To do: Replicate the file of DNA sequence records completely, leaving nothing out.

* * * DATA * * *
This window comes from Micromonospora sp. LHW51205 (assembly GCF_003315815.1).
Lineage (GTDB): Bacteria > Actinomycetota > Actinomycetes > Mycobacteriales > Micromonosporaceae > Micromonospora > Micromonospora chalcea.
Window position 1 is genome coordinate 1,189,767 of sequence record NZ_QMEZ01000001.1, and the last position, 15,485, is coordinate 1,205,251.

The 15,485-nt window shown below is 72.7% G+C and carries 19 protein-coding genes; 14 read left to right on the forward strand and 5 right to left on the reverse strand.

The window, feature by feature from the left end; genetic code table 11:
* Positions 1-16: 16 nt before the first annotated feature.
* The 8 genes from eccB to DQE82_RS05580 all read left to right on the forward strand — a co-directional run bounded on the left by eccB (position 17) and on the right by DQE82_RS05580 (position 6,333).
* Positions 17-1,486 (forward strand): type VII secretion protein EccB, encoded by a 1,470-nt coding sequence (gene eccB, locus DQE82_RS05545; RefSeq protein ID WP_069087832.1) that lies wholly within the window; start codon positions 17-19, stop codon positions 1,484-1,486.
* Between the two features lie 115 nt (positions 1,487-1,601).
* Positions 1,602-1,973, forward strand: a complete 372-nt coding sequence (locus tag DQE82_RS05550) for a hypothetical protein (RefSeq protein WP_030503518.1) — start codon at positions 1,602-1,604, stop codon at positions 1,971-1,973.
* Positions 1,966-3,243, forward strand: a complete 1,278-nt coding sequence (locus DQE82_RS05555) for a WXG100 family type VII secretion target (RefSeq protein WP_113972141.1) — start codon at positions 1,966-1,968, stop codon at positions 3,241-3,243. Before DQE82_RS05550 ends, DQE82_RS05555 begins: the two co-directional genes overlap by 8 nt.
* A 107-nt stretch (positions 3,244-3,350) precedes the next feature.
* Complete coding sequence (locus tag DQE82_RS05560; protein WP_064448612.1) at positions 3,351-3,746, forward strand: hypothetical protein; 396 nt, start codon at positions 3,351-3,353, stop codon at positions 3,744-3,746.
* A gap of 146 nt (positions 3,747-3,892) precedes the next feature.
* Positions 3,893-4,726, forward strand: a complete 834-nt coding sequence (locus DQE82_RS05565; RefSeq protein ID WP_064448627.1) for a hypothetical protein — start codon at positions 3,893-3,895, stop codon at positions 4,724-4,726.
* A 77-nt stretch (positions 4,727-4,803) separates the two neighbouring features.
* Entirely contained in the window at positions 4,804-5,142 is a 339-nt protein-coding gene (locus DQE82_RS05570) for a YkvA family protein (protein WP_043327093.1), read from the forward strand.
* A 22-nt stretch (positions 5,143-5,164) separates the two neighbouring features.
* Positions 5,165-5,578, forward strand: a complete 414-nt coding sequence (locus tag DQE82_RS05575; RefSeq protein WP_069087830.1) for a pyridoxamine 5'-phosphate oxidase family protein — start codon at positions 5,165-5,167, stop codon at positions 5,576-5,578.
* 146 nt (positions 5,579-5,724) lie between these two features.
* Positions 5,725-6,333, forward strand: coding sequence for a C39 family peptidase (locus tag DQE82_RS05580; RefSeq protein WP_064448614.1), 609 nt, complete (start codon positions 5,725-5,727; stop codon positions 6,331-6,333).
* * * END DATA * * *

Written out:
This window comes from Micromonospora sp. LHW51205 (assembly GCF_003315815.1).
Lineage (GTDB): Bacteria > Actinomycetota > Actinomycetes > Mycobacteriales > Micromonosporaceae > Micromonospora > Micromonospora chalcea.
Window position 1 is genome coordinate 1,189,767 of sequence record NZ_QMEZ01000001.1, and the last position, 15,485, is coordinate 1,205,251.

The 15,485-nt window shown below is 72.7% G+C and carries 19 protein-coding genes; 14 read left to right on the forward strand and 5 right to left on the reverse strand.

The window, feature by feature from the left end; genetic code table 11:
* Positions 1-16: 16 nt before the first annotated feature.
* The 8 genes from eccB to DQE82_RS05580 all read left to right on the forward strand — a co-directional run bounded on the left by eccB (position 17) and on the right by DQE82_RS05580 (position 6,333).
* Positions 17-1,486 (forward strand): type VII secretion protein EccB, encoded by a 1,470-nt coding sequence (gene eccB, locus DQE82_RS05545; RefSeq protein ID WP_069087832.1) that lies wholly within the window; start codon positions 17-19, stop codon positions 1,484-1,486.
* Between the two features lie 115 nt (positions 1,487-1,601).
* Positions 1,602-1,973, forward strand: a complete 372-nt coding sequence (locus tag DQE82_RS05550) for a hypothetical protein (RefSeq protein WP_030503518.1) — start codon at positions 1,602-1,604, stop codon at positions 1,971-1,973.
* Positions 1,966-3,243, forward strand: a complete 1,278-nt coding sequence (locus DQE82_RS05555) for a WXG100 family type VII secretion target (RefSeq protein WP_113972141.1) — start codon at positions 1,966-1,968, stop codon at positions 3,241-3,243. Before DQE82_RS05550 ends, DQE82_RS05555 begins: the two co-directional genes overlap by 8 nt.
* A 107-nt stretch (positions 3,244-3,350) precedes the next feature.
* Complete coding sequence (locus tag DQE82_RS05560; protein WP_064448612.1) at positions 3,351-3,746, forward strand: hypothetical protein; 396 nt, start codon at positions 3,351-3,353, stop codon at positions 3,744-3,746.
* A gap of 146 nt (positions 3,747-3,892) precedes the next feature.
* Positions 3,893-4,726, forward strand: a complete 834-nt coding sequence (locus DQE82_RS05565; RefSeq protein ID WP_064448627.1) for a hypothetical protein — start codon at positions 3,893-3,895, stop codon at positions 4,724-4,726.
* A 77-nt stretch (positions 4,727-4,803) separates the two neighbouring features.
* Entirely contained in the window at positions 4,804-5,142 is a 339-nt protein-coding gene (locus DQE82_RS05570) for a YkvA family protein (protein WP_043327093.1), read from the forward strand.
* A 22-nt stretch (positions 5,143-5,164) separates the two neighbouring features.
* Positions 5,165-5,578, forward strand: a complete 414-nt coding sequence (locus tag DQE82_RS05575; RefSeq protein WP_069087830.1) for a pyridoxamine 5'-phosphate oxidase family protein — start codon at positions 5,165-5,167, stop codon at positions 5,576-5,578.
* 146 nt (positions 5,579-5,724) lie between these two features.
* Positions 5,725-6,333, forward strand: coding sequence for a C39 family peptidase (locus tag DQE82_RS05580; RefSeq protein WP_064448614.1), 609 nt, complete (start codon positions 5,725-5,727; stop codon positions 6,331-6,333).